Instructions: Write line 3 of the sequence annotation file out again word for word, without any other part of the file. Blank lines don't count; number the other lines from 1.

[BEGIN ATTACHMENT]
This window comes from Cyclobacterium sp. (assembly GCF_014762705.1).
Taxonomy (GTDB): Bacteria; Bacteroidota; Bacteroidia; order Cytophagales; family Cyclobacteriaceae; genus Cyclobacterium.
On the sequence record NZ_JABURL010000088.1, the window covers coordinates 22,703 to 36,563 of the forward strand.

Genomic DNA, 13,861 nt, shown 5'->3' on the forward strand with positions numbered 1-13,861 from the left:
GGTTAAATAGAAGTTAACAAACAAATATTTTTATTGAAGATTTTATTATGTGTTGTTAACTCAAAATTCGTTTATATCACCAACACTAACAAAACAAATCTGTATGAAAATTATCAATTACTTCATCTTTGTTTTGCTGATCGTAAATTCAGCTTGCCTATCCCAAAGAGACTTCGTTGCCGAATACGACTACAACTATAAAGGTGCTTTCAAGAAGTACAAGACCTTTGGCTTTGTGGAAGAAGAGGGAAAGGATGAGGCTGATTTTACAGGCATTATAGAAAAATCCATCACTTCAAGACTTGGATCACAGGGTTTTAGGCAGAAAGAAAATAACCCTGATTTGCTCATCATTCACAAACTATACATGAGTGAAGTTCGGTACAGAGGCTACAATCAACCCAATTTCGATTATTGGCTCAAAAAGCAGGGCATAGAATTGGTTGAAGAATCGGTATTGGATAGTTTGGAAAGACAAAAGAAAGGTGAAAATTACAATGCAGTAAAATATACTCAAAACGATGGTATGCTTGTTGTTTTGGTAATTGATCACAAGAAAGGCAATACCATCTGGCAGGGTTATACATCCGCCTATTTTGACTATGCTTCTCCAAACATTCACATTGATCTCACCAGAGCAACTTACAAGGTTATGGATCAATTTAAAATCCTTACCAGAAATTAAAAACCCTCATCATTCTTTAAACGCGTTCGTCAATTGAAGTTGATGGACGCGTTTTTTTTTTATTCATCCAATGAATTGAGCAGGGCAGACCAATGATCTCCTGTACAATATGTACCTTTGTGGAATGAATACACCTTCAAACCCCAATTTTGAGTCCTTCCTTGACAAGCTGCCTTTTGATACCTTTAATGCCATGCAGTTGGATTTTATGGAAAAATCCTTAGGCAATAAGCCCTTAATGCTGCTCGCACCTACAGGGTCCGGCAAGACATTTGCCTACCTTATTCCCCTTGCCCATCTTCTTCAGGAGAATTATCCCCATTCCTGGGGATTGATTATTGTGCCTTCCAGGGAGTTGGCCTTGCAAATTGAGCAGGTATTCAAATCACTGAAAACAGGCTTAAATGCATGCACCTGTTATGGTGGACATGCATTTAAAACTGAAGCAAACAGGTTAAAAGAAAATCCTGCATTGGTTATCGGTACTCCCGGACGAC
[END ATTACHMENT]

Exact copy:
On the sequence record NZ_JABURL010000088.1, the window covers coordinates 22,703 to 36,563 of the forward strand.